During the early days of cinema, before television, filmmakers had to manually film the cameras. Frame rates in theaters at the time ranged from 16 to 22 frames per second.
For better management of film speed, a new engine has been added to the camera. This engine can determine the number of photographic images taken per second.
This is referred to as “frames per second,” or “fps.”

The frame rate of an animated film

In movies, we typically shoot at a frame rate of 24 frames per second. In 2D animation, this means a frame is drawn 24 times per second.
Even though there’s a lot of work, if there isn’t any immediate action, you can typically get away with only one drawing that spans two frames. As a result, there are 12 drawings every second.

fps loop

fps loop
Because you make adjustments or create a new design every two frames, this is referred to as “working on 2.” When the action is relatively static, you can even work on 3 and 4. In Japanese animation and stop motion, it’s very prevalent.
They employ the same designs on many frames at times.
A lot of 2D animation is “two-shot,” which means each sketch is rotated twice (or two). When the action is quick, it’s common to switch to “things” to keep up with the pace, which means that each image paints a picture.


It doesn’t function that way in 3D, though; when a 3D character isn’t moving at all, even for an image, it doesn’t appear realistic. The scene would  appear to be dead. In 3D animation, this makes the “moving hold” problematic. Moving hold is used when you want a character to look to be alive while doing nothing.
While in 2D and stop motion we can draw every 3 to 5 frames, or not allow the character move for a few seconds, in 3D, we must still let the character move.

The frame rate varies based on the media being used

There are two standard television images: 30 frames per second (NTSC) for the United States and 25 frames per second (PAL) for Europe (PAL). In traditional 2D animation, an animator does not draw all of the drawings. HD digital television and the Internet now have more standards than ever before, and this is especially true for the Internet.

Filmmakers and video game developers may now construct playback frame rates of 60 fps, 70 fps, 90 fps, and 90 fps and 120 fps for numerous productions because everything has gone digital.

A higher frame rate does not always imply better animation

These frame rates, however, are not essential for all forms of animation or even live action. The human eye can only receive 10 to 12 images each second, according to research.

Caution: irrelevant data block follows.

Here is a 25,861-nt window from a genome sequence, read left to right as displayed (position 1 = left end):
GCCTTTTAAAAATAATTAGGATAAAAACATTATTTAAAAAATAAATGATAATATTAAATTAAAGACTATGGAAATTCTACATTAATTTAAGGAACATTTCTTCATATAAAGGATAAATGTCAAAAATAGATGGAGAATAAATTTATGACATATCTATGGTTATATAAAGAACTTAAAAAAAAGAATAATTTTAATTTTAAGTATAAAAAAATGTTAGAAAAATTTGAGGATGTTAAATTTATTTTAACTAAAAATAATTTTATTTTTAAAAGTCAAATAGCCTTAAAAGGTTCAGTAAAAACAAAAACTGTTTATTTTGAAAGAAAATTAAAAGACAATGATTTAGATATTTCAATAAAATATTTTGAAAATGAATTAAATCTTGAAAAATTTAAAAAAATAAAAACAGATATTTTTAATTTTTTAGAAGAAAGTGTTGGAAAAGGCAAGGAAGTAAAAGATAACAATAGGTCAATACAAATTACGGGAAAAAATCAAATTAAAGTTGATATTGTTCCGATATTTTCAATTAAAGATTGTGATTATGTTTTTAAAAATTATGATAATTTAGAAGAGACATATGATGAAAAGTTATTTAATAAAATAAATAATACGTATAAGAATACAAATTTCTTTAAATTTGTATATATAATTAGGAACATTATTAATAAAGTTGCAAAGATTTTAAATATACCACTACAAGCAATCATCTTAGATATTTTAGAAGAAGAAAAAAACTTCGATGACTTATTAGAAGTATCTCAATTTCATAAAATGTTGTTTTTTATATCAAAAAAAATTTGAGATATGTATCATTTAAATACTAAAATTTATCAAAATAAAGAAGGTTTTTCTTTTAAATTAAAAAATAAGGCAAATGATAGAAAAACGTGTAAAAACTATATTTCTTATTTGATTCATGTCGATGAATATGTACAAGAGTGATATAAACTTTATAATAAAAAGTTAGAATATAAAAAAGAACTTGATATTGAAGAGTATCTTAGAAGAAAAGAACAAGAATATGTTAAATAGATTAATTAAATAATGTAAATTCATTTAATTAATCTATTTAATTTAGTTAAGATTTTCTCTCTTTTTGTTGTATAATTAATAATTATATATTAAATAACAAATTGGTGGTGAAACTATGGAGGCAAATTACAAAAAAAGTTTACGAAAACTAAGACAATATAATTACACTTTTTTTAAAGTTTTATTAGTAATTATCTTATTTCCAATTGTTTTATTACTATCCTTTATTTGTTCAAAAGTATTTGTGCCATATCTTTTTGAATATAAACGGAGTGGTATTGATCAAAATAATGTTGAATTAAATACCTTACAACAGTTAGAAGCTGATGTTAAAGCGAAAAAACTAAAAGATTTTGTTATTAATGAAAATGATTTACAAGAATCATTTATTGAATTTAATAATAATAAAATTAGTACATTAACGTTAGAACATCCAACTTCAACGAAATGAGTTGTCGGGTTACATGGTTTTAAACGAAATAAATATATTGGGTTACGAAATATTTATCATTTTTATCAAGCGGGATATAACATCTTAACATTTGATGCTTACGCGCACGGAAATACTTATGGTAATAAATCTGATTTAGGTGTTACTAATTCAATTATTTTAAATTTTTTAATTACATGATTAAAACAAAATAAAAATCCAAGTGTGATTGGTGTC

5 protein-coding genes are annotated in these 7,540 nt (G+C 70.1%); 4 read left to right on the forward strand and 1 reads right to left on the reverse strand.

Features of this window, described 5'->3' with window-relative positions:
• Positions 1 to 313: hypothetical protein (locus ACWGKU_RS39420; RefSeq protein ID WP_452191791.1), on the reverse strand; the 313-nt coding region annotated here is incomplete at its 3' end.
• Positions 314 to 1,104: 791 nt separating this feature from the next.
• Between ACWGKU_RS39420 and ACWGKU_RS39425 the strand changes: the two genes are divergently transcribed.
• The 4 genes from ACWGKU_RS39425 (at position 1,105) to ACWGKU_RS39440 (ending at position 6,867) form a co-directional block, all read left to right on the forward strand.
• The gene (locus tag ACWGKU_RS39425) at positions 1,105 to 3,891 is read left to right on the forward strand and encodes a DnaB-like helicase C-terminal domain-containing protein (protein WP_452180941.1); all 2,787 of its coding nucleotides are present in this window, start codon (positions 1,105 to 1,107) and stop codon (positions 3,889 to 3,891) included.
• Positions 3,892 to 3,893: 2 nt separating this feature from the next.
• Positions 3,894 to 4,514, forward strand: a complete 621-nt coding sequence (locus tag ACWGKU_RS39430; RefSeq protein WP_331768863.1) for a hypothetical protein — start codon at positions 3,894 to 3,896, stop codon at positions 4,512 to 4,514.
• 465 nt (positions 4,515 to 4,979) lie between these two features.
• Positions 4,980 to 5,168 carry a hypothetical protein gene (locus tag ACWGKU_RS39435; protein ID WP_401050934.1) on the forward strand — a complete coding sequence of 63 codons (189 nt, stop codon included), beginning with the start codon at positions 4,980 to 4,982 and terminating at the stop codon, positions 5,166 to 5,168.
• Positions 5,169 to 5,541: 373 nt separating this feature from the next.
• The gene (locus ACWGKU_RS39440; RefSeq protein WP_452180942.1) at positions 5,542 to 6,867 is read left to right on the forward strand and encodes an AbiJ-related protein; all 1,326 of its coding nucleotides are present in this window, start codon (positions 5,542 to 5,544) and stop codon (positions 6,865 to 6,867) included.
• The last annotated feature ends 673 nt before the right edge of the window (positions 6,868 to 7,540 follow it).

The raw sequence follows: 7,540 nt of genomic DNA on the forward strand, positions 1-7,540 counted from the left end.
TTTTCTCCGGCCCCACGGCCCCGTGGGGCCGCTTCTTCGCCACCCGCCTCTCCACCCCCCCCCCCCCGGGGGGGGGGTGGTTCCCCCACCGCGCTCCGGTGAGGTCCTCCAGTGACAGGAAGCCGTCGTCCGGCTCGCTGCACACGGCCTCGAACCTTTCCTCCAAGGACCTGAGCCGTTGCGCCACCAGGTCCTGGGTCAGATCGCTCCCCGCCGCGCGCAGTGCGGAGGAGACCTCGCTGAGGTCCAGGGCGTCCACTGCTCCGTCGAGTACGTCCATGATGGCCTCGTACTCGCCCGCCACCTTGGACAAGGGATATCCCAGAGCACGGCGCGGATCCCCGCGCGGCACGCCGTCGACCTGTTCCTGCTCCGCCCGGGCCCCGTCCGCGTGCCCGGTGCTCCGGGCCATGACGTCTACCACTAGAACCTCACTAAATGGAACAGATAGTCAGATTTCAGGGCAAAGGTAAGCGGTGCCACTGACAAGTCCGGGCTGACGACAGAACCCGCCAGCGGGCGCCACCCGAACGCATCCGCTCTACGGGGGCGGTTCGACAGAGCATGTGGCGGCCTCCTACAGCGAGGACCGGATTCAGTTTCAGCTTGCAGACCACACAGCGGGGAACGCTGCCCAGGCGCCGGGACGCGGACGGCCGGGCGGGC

There’s nothing wrong with animating at a higher frame rate, let alone utilizing interpolating software during the process, as some animation studios are beginning to do. However, when you apply interpolation to an established piece of art, issues occur, especially if the application is tainted by a greater sense of “improving” the original film.

Flexibility in frame rate to keep production cost in control

As time went on animators soon discovered that they could blend different counting techniques such as using 1’s for actions and 2’s for dialogue or basic movements. This resulted in animators shooting on 1’s and 2’s in a 24fps, 25fps, or 30fps delivery system. As television got more popular and budgets shrank, animators needed to shoot two frames for each moving portion of the animation in order to complete it swiftly.


At 30 frames per second, this corresponds to two animations. This resulted in animating on 2’s at 30fps. This was also eventually done in filmmaking and that resulted in animating on 2’s at 24fps.




Animating on 3’s was more for rests and transitions or for special choppy effects. So sometimes you will hear about artists animating on 3’s, which is used for transitions or rests between movements.



This set of motion counters is frequently used to increase motion control and performance while keeping production time and costs in check.

Animost – Vietnam 3D Animation Studio

animost team

year end party animost team



Image Credit: Google Images

Reference Sources:

  1. Animation World Network: https://www.awn.com/
  2. Cartoon Brew – Technology: https://www.cartoonbrew.com/tech
  3. Befores & Afters – Visual effects and animation journalist: https://beforesandafters.com/
  4. Bloomberg News: https://www.bloomberg.com/news/
  5. Insider: https://www.insider.com/
  6. Stop motion Magazine: https://stopmotionmagazine.com/why-your-frame-rate-fps-matters-in-animation/